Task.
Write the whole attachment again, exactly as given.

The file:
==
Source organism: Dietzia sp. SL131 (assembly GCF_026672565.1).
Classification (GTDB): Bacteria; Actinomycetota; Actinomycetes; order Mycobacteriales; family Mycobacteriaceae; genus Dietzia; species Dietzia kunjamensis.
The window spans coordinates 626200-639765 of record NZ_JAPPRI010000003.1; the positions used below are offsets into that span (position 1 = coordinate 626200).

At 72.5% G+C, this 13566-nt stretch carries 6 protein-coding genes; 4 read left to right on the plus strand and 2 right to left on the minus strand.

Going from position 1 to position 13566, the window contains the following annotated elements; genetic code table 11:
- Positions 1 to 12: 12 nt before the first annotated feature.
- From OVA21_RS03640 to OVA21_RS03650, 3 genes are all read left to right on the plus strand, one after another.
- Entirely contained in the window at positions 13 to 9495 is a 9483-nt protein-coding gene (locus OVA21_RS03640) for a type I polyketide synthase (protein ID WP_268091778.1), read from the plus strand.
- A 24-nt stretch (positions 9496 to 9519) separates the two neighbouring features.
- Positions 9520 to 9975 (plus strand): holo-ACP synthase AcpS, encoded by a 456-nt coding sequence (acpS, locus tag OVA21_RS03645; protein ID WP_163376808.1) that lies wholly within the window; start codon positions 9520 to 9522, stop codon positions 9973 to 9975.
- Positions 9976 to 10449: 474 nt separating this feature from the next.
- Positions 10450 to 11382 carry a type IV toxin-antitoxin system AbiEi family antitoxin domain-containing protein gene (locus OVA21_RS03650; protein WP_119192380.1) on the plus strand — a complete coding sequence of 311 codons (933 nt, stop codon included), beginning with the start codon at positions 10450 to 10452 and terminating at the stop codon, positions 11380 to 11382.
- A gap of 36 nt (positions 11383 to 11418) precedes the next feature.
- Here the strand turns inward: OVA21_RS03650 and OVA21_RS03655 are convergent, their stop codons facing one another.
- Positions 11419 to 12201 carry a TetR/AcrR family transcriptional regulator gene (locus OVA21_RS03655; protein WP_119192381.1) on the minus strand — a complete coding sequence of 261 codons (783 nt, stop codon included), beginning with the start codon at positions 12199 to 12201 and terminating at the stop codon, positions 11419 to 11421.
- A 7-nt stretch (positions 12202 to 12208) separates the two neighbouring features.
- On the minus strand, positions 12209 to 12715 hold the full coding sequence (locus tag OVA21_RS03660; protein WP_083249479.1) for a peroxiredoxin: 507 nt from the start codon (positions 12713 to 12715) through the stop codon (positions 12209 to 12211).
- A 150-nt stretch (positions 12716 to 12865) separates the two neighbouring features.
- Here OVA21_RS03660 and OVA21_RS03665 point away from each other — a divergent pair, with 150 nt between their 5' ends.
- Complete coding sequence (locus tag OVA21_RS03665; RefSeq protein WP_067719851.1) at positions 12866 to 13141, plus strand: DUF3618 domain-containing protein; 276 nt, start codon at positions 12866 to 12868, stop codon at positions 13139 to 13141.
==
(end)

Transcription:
Source organism: Dietzia sp. SL131 (assembly GCF_026672565.1).
Classification (GTDB): Bacteria; Actinomycetota; Actinomycetes; order Mycobacteriales; family Mycobacteriaceae; genus Dietzia; species Dietzia kunjamensis.
The window spans coordinates 626200-639765 of record NZ_JAPPRI010000003.1; the positions used below are offsets into that span (position 1 = coordinate 626200).

At 72.5% G+C, this 13566-nt stretch carries 6 protein-coding genes; 4 read left to right on the plus strand and 2 right to left on the minus strand.

Going from position 1 to position 13566, the window contains the following annotated elements; genetic code table 11:
- Positions 1 to 12: 12 nt before the first annotated feature.
- From OVA21_RS03640 to OVA21_RS03650, 3 genes are all read left to right on the plus strand, one after another.
- Entirely contained in the window at positions 13 to 9495 is a 9483-nt protein-coding gene (locus OVA21_RS03640) for a type I polyketide synthase (protein ID WP_268091778.1), read from the plus strand.
- A 24-nt stretch (positions 9496 to 9519) separates the two neighbouring features.
- Positions 9520 to 9975 (plus strand): holo-ACP synthase AcpS, encoded by a 456-nt coding sequence (acpS, locus tag OVA21_RS03645; protein ID WP_163376808.1) that lies wholly within the window; start codon positions 9520 to 9522, stop codon positions 9973 to 9975.
- Positions 9976 to 10449: 474 nt separating this feature from the next.
- Positions 10450 to 11382 carry a type IV toxin-antitoxin system AbiEi family antitoxin domain-containing protein gene (locus OVA21_RS03650; protein WP_119192380.1) on the plus strand — a complete coding sequence of 311 codons (933 nt, stop codon included), beginning with the start codon at positions 10450 to 10452 and terminating at the stop codon, positions 11380 to 11382.
- A gap of 36 nt (positions 11383 to 11418) precedes the next feature.
- Here the strand turns inward: OVA21_RS03650 and OVA21_RS03655 are convergent, their stop codons facing one another.
- Positions 11419 to 12201 carry a TetR/AcrR family transcriptional regulator gene (locus OVA21_RS03655; protein WP_119192381.1) on the minus strand — a complete coding sequence of 261 codons (783 nt, stop codon included), beginning with the start codon at positions 12199 to 12201 and terminating at the stop codon, positions 11419 to 11421.
- A 7-nt stretch (positions 12202 to 12208) separates the two neighbouring features.
- On the minus strand, positions 12209 to 12715 hold the full coding sequence (locus tag OVA21_RS03660; protein WP_083249479.1) for a peroxiredoxin: 507 nt from the start codon (positions 12713 to 12715) through the stop codon (positions 12209 to 12211).
- A 150-nt stretch (positions 12716 to 12865) separates the two neighbouring features.
- Here OVA21_RS03660 and OVA21_RS03665 point away from each other — a divergent pair, with 150 nt between their 5' ends.
- Complete coding sequence (locus tag OVA21_RS03665; RefSeq protein WP_067719851.1) at positions 12866 to 13141, plus strand: DUF3618 domain-containing protein; 276 nt, start codon at positions 12866 to 12868, stop codon at positions 13139 to 13141.